Abstracts

A crucial part for the acceptance for publication of author’s manuscript is a concisely and informatively written abstract of the conducted research and the article’s content.

Creative Commons Attribution License (CC BY 4.0) license

Each author has to certify that he accepts the terms and conditions of the CC BY 4.0 license.

Completeness

A manuscript should be concisely and neatly written, nevertheless completeness in argumentation, style, statistics, practical appliances and used sources is the main factor of assessment for publication. If two different authors submit two papers with similar topics and conclusions, the one with more thorough and detailed text will be selected to be published.  

Reporting standards

Authors should provide reports of original research and should present an accurate account of the work performed as well as an objective discussion of its significance. Underlying data should be represented accurately in the paper. A paper should contain enough detail and references to permit others to replicate the work.  

Fraudulent or knowingly inaccurate statements constitute unethical behaviour and are unacceptable.

Review and professional publication articles should also be concisely, accurately and objectively written, and editorial opinion works should be clearly identified as such.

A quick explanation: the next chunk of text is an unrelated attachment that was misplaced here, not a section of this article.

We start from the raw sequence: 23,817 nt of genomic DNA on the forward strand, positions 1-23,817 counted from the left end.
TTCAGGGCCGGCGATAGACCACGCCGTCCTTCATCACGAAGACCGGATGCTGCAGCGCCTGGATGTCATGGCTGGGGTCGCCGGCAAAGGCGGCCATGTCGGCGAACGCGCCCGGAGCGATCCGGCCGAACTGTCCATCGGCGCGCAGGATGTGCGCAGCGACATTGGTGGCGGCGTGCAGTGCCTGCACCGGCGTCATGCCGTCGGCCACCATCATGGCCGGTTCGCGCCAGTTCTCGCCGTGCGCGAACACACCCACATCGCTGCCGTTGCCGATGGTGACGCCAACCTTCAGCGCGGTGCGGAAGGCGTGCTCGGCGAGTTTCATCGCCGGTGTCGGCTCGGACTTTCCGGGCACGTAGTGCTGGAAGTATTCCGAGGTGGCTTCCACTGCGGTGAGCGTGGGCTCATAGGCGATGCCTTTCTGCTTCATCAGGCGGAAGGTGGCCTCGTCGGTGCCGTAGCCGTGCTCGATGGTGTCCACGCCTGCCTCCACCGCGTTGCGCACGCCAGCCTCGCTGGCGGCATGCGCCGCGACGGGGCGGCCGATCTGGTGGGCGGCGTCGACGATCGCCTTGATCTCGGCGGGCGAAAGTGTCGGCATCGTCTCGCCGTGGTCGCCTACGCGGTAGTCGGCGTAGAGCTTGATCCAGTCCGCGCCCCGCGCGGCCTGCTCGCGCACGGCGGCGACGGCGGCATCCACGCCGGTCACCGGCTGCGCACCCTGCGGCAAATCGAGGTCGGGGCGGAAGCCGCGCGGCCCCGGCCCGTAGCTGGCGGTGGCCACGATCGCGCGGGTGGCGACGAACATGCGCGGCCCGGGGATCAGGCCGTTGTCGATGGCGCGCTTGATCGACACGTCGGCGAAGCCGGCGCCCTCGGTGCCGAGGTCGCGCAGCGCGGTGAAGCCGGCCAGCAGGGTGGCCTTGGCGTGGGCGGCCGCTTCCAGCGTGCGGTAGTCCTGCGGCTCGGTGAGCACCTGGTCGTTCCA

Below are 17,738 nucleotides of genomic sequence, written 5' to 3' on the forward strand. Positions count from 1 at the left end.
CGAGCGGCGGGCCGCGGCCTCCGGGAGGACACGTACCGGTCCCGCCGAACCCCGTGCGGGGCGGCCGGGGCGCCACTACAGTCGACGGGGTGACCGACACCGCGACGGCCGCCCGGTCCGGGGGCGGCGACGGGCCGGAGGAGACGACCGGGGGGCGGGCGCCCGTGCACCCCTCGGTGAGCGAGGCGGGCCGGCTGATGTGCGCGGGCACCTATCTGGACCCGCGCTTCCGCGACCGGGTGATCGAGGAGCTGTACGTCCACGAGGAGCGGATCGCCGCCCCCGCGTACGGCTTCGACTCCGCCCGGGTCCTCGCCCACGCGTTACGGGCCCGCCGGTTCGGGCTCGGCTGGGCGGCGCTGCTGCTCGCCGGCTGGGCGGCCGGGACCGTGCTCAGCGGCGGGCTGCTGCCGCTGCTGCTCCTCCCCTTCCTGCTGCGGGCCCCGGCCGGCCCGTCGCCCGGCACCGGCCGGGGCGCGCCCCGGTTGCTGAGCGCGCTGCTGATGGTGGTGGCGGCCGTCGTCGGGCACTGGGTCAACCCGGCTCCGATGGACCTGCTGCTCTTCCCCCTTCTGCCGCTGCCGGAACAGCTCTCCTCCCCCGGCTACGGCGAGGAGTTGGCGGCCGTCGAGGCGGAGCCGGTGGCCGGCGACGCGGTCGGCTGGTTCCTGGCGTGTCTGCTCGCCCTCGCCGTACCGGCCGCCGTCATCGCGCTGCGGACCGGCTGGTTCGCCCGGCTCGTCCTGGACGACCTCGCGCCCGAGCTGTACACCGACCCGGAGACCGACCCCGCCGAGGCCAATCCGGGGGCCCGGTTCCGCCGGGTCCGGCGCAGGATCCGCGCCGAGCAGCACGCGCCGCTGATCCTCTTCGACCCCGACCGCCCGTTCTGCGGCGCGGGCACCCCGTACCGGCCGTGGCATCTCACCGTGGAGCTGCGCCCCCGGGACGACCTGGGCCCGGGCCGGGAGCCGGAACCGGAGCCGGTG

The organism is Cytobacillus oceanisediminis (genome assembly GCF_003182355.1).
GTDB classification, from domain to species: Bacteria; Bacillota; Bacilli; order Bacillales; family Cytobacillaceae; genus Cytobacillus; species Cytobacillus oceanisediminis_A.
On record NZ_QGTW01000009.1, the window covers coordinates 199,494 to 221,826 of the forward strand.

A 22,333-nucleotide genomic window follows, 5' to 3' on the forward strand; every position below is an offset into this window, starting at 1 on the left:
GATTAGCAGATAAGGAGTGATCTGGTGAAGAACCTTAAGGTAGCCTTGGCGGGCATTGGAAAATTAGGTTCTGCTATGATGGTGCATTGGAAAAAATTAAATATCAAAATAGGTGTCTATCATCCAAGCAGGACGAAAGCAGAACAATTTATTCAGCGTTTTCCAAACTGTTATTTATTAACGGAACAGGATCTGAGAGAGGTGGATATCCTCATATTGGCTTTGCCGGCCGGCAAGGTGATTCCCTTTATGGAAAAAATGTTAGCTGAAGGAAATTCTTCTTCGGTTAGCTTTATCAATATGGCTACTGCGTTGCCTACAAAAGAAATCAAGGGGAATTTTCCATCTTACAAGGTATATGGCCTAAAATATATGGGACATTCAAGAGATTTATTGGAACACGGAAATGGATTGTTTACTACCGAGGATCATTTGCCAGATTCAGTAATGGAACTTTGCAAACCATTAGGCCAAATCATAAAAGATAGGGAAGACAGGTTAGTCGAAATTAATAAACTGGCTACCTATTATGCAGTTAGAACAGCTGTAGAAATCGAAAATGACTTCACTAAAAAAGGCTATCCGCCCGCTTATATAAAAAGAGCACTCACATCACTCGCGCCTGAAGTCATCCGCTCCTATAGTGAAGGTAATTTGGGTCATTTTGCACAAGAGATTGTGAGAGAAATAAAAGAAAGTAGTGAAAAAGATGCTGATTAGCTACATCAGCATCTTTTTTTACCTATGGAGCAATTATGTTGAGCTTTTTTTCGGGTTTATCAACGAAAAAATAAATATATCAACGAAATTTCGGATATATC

Data access and retention

Authors may be asked to provide the raw data in connection with a paper for editorial review and should be prepared to provide public access to such data, if practicable. Authors should in any event be prepared to retain such data for a reasonable time after publication.

Originality and plagiarism

The authors should ensure that they have written entirely original works, and if the authors have used the work and/or words of others, that this has been appropriately cited or quoted. Plagiarism takes many forms, from passing off another paper as the author’s own paper, to copying or paraphrasing substantial parts of another paper (without attribution), to claiming results from research conducted by others. Plagiarism in all its forms constitutes unethical publishing behaviour and will not be tolerated.

Multiple, redundant or concurrent publication

An author should not in general publish manuscripts describing essentially the same research in more than one journal or primary publication. Submitting the same manuscript to more than one journal concurrently constitutes unethical publishing behaviour and is unacceptable, except in the form of abstracts, discussion papers, preprints, theses, or similar formats that have not undergone full journal peer review. As a rule, an author should not submit for consideration in another journal a previously published paper. Publication of some kinds of articles (e.g. clinical guidelines, translations) in more than one journal is sometimes justifiable, provided certain conditions are being met. The authors and editors of the journals concerned must agree to the secondary publication, which must reflect the same data and interpretation of the primary document. The primary reference must be cited in the secondary publication.

Acknowledgement of sources